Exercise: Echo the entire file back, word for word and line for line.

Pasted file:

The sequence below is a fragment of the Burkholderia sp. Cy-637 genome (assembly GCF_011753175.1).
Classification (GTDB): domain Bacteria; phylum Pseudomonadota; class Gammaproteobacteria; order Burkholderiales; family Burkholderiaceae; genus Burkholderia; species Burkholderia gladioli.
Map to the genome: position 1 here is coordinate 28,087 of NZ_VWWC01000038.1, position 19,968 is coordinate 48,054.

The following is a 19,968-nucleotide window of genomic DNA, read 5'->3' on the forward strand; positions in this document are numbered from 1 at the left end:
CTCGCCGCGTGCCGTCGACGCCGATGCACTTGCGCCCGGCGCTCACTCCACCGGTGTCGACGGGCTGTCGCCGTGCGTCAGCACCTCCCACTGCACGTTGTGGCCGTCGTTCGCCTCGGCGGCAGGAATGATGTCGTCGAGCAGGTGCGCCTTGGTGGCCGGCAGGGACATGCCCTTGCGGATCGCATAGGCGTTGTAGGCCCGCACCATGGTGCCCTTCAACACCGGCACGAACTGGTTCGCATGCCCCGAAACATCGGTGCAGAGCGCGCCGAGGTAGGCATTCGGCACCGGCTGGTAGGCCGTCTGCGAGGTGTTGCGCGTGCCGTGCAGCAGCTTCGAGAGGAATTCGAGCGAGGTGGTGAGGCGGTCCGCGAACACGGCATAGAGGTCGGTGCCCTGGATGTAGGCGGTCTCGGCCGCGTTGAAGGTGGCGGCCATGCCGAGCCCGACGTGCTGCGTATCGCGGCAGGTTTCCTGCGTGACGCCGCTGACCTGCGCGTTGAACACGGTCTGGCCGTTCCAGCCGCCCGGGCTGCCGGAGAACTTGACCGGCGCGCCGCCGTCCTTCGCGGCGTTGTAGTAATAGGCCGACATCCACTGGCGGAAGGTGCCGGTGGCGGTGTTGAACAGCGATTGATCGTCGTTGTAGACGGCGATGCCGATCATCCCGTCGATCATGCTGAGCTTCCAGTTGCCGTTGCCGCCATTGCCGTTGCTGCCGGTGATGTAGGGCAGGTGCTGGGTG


The sequence below is a fragment of the Burkholderia sp. Cy-637 genome (assembly GCF_011753175.1).
Classification (GTDB): domain Bacteria; phylum Pseudomonadota; class Gammaproteobacteria; order Burkholderiales; family Burkholderiaceae; genus Burkholderia; species Burkholderia gladioli.
Map to the genome: position 1 here is coordinate 28,087 of NZ_VWWC01000038.1, position 19,968 is coordinate 48,054.

The following is a 19,968-nucleotide window of genomic DNA, read 5'->3' on the forward strand; positions in this document are numbered from 1 at the left end:
CTCGCCGCGTGCCGTCGACGCCGATGCACTTGCGCCCGGCGCTCACTCCACCGGTGTCGACGGGCTGTCGCCGTGCGTCAGCACCTCCCACTGCACGTTGTGGCCGTCGTTCGCCTCGGCGGCAGGAATGATGTCGTCGAGCAGGTGCGCCTTGGTGGCCGGCAGGGACATGCCCTTGCGGATCGCATAGGCGTTGTAGGCCCGCACCATGGTGCCCTTCAACACCGGCACGAACTGGTTCGCATGCCCCGAAACATCGGTGCAGAGCGCGCCGAGGTAGGCATTCGGCACCGGCTGGTAGGCCGTCTGCGAGGTGTTGCGCGTGCCGTGCAGCAGCTTCGAGAGGAATTCGAGCGAGGTGGTGAGGCGGTCCGCGAACACGGCATAGAGGTCGGTGCCCTGGATGTAGGCGGTCTCGGCCGCGTTGAAGGTGGCGGCCATGCCGAGCCCGACGTGCTGCGTATCGCGGCAGGTTTCCTGCGTGACGCCGCTGACCTGCGCGTTGAACACGGTCTGGCCGTTCCAGCCGCCCGGGCTGCCGGAGAACTTGACCGGCGCGCCGCCGTCCTTCGCGGCGTTGTAGTAATAGGCCGACATCCACTGGCGGAAGGTGCCGGTGGCGGTGTTGAACAGCGATTGATCGTCGTTGTAGACGGCGATGCCGATCATCCCGTCGATCATGCTGAGCTTCCAGTTGCCGTTGCCGCCATTGCCGTTGCTGCCGGTGATGTAGGGCAGGTGCTGGGTG